Lobby, George Watts Hill Alumni Center



Inclusion and Diversity at UNC

Blue Zone (Concourse Level), Kenan Stadium

While UNC strives to emphasize and celebrate diversity and has made many strides in this area, those efforts are not always viewed as successful by some within the community. This panel will look at diversity from the lens of attracting and retaining diverse students, staff and faculty, as well as whether the UNC environment encourages people to express their opinions without fear of censure or ridicule. The panel will also discuss how UNC can move forward to create a more diverse and inclusive environment for all faculty, staff and students. Panelists include:

  •  State Representative Kelly Alexander ’70, former Board member, Greater Charlotte Area Chamber of Commerce
  • Jean Kitchin ’70, host and producer of television shows, former UNC trustee, former Chair of the GAA
  • Dr. Pat Reighard ’70 Professor Emeritus of Communication at Appalachian State University
  • Dr. Leah Cox, Vice Provost for Equity and Inclusion and Chief Diversity Officer, UNC
  •  Dr. Viji Sathy ’96 (’03 PhD), Professor of the Practice in the Department of Psychology and Neuroscience, Director of the Townsend Program for Education Research, UNC

Moderator: Deborah Potter ’72, former correspondent for CBS News, CNN and PBS. Founder of NewsLab, journalism site now affiliated with the University of Mississippi. Co-author of Advancing the Story: Quality Journalism in a Digital World, now in its 4th edition.


10 – 11:10 a.m. | Walking Tour of Campus

Departs from the George Watts Hill Alumni Center

The walking tour is a pleasant way to revisit the older sections of main campus, although there are plenty of new sites to see along the way.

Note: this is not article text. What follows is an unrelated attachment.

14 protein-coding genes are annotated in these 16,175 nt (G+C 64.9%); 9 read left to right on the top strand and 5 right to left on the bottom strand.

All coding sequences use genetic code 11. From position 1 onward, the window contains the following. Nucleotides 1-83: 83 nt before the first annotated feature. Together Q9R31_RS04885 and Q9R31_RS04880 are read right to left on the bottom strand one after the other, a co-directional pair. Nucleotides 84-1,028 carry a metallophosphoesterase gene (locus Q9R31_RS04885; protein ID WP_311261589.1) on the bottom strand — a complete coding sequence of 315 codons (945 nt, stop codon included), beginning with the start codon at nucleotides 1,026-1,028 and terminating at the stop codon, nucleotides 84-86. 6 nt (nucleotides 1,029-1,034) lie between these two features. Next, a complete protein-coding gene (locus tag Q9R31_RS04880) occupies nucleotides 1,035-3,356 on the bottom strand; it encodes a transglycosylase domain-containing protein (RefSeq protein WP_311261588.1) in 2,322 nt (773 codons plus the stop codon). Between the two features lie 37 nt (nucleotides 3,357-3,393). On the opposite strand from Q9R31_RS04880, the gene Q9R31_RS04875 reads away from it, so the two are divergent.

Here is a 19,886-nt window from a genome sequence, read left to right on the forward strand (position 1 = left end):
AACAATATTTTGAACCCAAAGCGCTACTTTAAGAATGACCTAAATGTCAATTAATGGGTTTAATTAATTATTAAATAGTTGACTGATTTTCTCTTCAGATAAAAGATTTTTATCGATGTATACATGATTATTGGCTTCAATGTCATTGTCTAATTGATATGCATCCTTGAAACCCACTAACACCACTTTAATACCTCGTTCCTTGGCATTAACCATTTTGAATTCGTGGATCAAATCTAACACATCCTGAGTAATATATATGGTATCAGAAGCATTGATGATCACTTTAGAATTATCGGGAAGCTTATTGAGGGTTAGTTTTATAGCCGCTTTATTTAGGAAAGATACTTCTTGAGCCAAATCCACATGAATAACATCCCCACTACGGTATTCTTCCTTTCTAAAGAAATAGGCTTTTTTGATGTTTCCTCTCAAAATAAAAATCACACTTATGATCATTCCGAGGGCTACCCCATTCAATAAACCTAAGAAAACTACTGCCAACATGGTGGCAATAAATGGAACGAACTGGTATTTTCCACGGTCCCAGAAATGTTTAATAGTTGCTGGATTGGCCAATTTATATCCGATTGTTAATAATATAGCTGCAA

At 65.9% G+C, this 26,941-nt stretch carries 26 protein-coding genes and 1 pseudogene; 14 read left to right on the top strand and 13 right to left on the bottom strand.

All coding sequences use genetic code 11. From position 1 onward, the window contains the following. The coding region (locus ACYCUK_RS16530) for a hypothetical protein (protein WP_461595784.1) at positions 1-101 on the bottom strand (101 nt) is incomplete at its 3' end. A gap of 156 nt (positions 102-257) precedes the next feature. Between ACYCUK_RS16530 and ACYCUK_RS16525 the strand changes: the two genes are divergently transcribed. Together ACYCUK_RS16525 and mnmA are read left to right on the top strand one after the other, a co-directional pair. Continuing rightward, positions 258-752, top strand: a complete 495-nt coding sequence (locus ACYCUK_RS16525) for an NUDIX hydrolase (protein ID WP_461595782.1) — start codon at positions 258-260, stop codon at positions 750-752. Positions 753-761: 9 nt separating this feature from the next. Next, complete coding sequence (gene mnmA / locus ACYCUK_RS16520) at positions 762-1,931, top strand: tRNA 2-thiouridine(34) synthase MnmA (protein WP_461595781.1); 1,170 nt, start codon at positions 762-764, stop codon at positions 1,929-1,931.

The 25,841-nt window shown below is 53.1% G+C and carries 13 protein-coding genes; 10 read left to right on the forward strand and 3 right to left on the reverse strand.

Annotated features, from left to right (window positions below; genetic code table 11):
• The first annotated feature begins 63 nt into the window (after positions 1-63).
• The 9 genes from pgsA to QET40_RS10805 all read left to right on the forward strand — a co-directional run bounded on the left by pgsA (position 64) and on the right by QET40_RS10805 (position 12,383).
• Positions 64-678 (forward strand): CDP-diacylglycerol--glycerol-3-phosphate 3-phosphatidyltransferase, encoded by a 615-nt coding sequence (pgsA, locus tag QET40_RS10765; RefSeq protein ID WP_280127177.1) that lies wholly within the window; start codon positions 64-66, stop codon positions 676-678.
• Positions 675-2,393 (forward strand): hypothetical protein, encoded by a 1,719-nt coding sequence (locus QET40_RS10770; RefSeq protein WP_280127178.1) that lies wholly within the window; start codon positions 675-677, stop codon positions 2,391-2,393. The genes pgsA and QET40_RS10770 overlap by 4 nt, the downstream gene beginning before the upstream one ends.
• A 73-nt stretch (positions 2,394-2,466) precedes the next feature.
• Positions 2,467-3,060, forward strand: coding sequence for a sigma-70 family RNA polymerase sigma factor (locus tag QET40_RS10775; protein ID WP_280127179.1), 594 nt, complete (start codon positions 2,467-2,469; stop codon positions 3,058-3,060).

11:30 a.m. | Old Students Club Luncheon (Friday Seating) for Class Milestones: ’55, ’56, ’57, ’60, ’61, ’62, ’65, ’66, ’67, ’70, ’71, ’72

The Carolina Club, George Watts Hill Alumni Center

James Lee Love (class of 1884) donated an endowment to the UNC General Alumni Association to fund an annual gathering of the “Old Students Club” for milestone class years that have reached or passed the 50th anniversary of their graduation year. Speaker TBD. Each graduate from 1970 and earlier, along with one guest, are welcome to attend the luncheon at no cost. Space is limited, registration required.


1:30 – 2:30 p.m. | Guided Walking or Bus Tours of Campus

Both tours depart from the George Watts Hill Alumni Center

The walking tour revisits the older sections of main campus, although there are plenty of new sites to see along the way. The bus tour is the best way to see the new and familiar of main campus while also learning about the ever-expanding southern edges of UNC. All tours are complimentary. Tickets for bus tours will be given on a first-come, first-served basis as limited seats are available.



Carolina Men’s Basketball, As Experienced by the Classes of ’70 and ’72